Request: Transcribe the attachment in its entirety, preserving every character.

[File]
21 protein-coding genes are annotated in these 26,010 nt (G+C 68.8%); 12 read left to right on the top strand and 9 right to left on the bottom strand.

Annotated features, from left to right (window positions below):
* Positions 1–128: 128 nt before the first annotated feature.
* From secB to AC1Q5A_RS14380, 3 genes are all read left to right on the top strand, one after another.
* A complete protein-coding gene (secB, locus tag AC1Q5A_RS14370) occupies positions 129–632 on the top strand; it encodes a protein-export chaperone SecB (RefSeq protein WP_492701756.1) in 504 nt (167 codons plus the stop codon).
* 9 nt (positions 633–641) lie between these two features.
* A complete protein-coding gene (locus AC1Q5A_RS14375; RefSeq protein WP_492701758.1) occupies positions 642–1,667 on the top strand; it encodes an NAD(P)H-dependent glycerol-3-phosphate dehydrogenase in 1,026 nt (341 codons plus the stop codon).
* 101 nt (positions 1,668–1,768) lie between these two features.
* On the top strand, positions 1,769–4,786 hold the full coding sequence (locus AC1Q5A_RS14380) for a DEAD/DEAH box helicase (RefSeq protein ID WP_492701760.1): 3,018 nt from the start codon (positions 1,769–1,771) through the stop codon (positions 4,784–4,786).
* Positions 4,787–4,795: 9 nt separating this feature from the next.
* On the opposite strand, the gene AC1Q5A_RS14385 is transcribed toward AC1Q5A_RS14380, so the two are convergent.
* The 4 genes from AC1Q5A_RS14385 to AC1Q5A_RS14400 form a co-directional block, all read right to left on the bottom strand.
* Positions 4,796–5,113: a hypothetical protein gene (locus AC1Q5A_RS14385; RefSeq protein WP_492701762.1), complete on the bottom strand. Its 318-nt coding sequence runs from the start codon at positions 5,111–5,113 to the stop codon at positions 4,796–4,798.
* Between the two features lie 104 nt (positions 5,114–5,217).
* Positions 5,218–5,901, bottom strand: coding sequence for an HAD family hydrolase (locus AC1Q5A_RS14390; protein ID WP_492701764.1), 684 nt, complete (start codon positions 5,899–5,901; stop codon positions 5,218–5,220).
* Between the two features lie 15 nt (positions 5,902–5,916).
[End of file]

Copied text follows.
21 protein-coding genes are annotated in these 26,010 nt (G+C 68.8%); 12 read left to right on the top strand and 9 right to left on the bottom strand.

Annotated features, from left to right (window positions below):
* Positions 1–128: 128 nt before the first annotated feature.
* From secB to AC1Q5A_RS14380, 3 genes are all read left to right on the top strand, one after another.
* A complete protein-coding gene (secB, locus tag AC1Q5A_RS14370) occupies positions 129–632 on the top strand; it encodes a protein-export chaperone SecB (RefSeq protein WP_492701756.1) in 504 nt (167 codons plus the stop codon).
* 9 nt (positions 633–641) lie between these two features.
* A complete protein-coding gene (locus AC1Q5A_RS14375; RefSeq protein WP_492701758.1) occupies positions 642–1,667 on the top strand; it encodes an NAD(P)H-dependent glycerol-3-phosphate dehydrogenase in 1,026 nt (341 codons plus the stop codon).
* 101 nt (positions 1,668–1,768) lie between these two features.
* On the top strand, positions 1,769–4,786 hold the full coding sequence (locus AC1Q5A_RS14380) for a DEAD/DEAH box helicase (RefSeq protein ID WP_492701760.1): 3,018 nt from the start codon (positions 1,769–1,771) through the stop codon (positions 4,784–4,786).
* Positions 4,787–4,795: 9 nt separating this feature from the next.
* On the opposite strand, the gene AC1Q5A_RS14385 is transcribed toward AC1Q5A_RS14380, so the two are convergent.
* The 4 genes from AC1Q5A_RS14385 to AC1Q5A_RS14400 form a co-directional block, all read right to left on the bottom strand.
* Positions 4,796–5,113: a hypothetical protein gene (locus AC1Q5A_RS14385; RefSeq protein WP_492701762.1), complete on the bottom strand. Its 318-nt coding sequence runs from the start codon at positions 5,111–5,113 to the stop codon at positions 4,796–4,798.
* Between the two features lie 104 nt (positions 5,114–5,217).
* Positions 5,218–5,901, bottom strand: coding sequence for an HAD family hydrolase (locus AC1Q5A_RS14390; protein ID WP_492701764.1), 684 nt, complete (start codon positions 5,899–5,901; stop codon positions 5,218–5,220).
* Between the two features lie 15 nt (positions 5,902–5,916).